[5] Burwell v. Hobby Lobby, 134 S. Ct. 2751, 2785 (2014) (internal citation omitted) (emphasis added).

Monday, March 16, 2015

JGJPP - The Effect of South Africa’s Anti-Human Trafficking Legislation on the International Trafficking of Children

            The South African Bill of Rights[1] is foundational[2] in South African democracy, and clearly states, “No one may be subjected to slavery, servitude or forced labour.”[3] The Bill of Rights also includes a special provision for children that includes, “Every child has the right . . . (f) not to be required or permitted to perform work or provide services that ­— (i) are inappropriate for a person of that child's age; or (ii) place at risk the child's well-being, education, physical or mental health or spiritual, moral or social development.”[4] The South African Constitution and Bill of Rights were adopted in 1996, thus making South Africa a relatively young democracy. Therefore, many of South Africa’s challenges are found in the tension between traditional customs and new law.
            In the United States Department of State’s 2013 Trafficking in Persons Report, South Africa is listed as a Tier 2[5] country, and thus does not fully comply with the minimum standards for the elimination of trafficking.[6] However, in July 2013, South Africa’s President signed into law the 2013 Prevention and Combating of Trafficking in Persons Act (the Act).[7] Before the Act[8], “South Africa [did] not have a legal definition of human trafficking, either in the common law or in statute.”[9]
            “The absence of legislation specific to human trafficking limit[ed] prosecutors to dealing only with the perpetrator directly linked to the offences resulting from the trafficking of the victim, to the exclusion of the perpetrators behind the scenes, as this is often an organised crime activity.”[10] Furthermore, prosecutors had to rely on statutory[11] and common law[12] offenses, “which [did] not individually attract necessarily as heavy sentences as a specific trafficking in persons offence . . . impose[d].”[13] It is important to note that before the Act was implemented, the South African legislature did amend acts to include some coverage of human trafficking issues,[14] and created a ‘strategy’ to approach the issue.[15]
A.        Prosecution Examples of Traffickers
            Thus far, the government’s prosecutions have been “low-level cases,” and not “larger, international syndicates involving Nigerian, Russian, Bulgarian, Chinese, and Thai traffickers who dominate the sex trade in several South African cities.”[16] There have only been three trafficking convictions in the country’s history, one of which was overturned on appeal.[17] “The March 2010 Thai sex trafficking convictions were overturned on appeal because the court translator who was fearful for her safety had covered her face during the proceedings.”[18]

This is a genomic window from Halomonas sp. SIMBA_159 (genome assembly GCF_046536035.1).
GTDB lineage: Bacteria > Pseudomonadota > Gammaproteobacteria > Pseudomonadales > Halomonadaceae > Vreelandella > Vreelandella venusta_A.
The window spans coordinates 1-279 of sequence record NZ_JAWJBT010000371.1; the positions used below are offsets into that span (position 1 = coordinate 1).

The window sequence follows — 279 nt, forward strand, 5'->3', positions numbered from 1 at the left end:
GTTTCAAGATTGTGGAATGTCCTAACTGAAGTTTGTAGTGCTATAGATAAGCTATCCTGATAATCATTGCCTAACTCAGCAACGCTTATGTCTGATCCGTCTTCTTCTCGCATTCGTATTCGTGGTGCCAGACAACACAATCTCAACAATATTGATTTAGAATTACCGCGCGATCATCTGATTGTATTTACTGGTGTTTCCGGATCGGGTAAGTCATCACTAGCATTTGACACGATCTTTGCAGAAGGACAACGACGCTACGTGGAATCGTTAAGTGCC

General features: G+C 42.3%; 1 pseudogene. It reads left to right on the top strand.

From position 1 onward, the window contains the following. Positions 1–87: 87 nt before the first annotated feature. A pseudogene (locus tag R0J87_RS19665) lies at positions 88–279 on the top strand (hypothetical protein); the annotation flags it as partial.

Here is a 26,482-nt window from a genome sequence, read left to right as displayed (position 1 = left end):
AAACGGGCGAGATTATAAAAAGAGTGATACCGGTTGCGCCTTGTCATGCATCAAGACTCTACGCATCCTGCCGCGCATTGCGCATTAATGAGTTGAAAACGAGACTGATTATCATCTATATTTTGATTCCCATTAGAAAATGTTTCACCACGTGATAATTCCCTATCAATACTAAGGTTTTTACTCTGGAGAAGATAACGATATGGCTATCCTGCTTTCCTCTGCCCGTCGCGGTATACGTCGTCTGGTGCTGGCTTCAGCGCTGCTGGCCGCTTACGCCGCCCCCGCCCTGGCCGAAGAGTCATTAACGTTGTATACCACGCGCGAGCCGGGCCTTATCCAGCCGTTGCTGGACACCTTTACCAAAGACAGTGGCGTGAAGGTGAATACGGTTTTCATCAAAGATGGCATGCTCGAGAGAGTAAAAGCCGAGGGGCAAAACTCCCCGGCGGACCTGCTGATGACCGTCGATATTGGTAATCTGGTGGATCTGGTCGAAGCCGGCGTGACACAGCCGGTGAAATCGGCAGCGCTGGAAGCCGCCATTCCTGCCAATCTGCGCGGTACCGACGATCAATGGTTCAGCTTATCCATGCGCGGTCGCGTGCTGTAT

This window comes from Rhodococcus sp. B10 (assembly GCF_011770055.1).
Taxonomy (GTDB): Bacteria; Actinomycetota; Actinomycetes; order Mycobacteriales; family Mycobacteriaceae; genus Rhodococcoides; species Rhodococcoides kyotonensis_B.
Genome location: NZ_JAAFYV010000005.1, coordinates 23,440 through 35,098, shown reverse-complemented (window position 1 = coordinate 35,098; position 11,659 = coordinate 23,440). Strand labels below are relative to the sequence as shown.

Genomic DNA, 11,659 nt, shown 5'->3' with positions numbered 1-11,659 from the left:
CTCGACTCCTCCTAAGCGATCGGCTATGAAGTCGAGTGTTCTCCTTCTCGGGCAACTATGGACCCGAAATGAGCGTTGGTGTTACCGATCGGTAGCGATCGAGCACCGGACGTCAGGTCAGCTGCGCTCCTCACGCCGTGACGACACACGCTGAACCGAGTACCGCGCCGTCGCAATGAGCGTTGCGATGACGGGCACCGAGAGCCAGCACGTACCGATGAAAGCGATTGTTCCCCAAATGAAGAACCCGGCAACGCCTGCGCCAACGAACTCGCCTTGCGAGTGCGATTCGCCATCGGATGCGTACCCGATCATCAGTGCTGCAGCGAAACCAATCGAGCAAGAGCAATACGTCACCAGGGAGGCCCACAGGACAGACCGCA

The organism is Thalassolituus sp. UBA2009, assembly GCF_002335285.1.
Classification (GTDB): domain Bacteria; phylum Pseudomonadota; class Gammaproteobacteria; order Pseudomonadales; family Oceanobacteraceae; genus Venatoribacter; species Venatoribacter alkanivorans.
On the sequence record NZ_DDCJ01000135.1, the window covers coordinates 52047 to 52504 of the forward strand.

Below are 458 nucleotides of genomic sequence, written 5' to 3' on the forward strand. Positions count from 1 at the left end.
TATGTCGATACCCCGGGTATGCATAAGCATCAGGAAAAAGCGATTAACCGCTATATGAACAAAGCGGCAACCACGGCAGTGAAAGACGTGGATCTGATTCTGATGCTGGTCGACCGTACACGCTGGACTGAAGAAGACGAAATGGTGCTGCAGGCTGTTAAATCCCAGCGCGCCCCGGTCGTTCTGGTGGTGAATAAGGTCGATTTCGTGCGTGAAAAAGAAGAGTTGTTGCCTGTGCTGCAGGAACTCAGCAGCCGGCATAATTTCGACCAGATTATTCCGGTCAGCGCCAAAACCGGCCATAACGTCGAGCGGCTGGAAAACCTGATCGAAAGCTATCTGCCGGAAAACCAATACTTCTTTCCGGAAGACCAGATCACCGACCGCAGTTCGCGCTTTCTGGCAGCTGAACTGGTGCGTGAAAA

Before the Act, trafficking prosecutions were often brought under the Sexual Offenses Act (SOA) or the Basic Conditions of Employment Act of 1997 (BCEA) which prohibits forced labor.[19] The Prevention of Organized Crime Act of 1998 was also used in combination with the SOA to add additional charges, “including money laundering, racketeering, and criminal gang activity[,]” and harsher penalties.[20]            
            The first child trafficking conviction occurred in 2008 in the Gauteng province.[21]  Aldina dos Santos “was charged under the Child Care Act for exposing a child to abuse,”[22] and was sentenced to life in prison in 2011.[23] Dos Santos trafficked three girls between the ages of fourteen- and seventeen-years-old from Mozambique, and ran a brothel in Moreleta Park where the girls were used as sex slaves.[24]
            In 2012, the Grahamstown High Court convicted a sex trafficker and sentenced him to ten years imprisonment for “procuring an 11-year old girl for an Eastern Cape man” [25] This case is another example of a statutory conviction, convicting the defendant of conspiracy under the Sexual Offenses Act.[26] The prosecution of a Mozambican woman and a South African businessman for the sex trafficking of five Mozambican girls was initiated in February 2013 in the Sabie Magistrate's Court.[27]
             With the Act in place, there should be more successful prosecutions of traffickers in the future.  In addition to clearly making trafficking in persons a criminal offense, the Act also created offenses such as “debt bondage; the possession, destruction, concealment of and tampering with travel documents; and using the services of victims of trafficking . . . .”[28] Notably, the Act outlines a procedure to avoid the prosecution of a trafficking victim for an offense “committed as a direct result of the person’s position as a victim of trafficking.”[29] The Act provides a legal framework to prevent trafficking, prosecute traffickers, and protect trafficking victims.
B.        Challenges in Law Enforcement   
            South Africa’s government faces the obstacles of collusion and a lack of intervention by the law enforcement sector.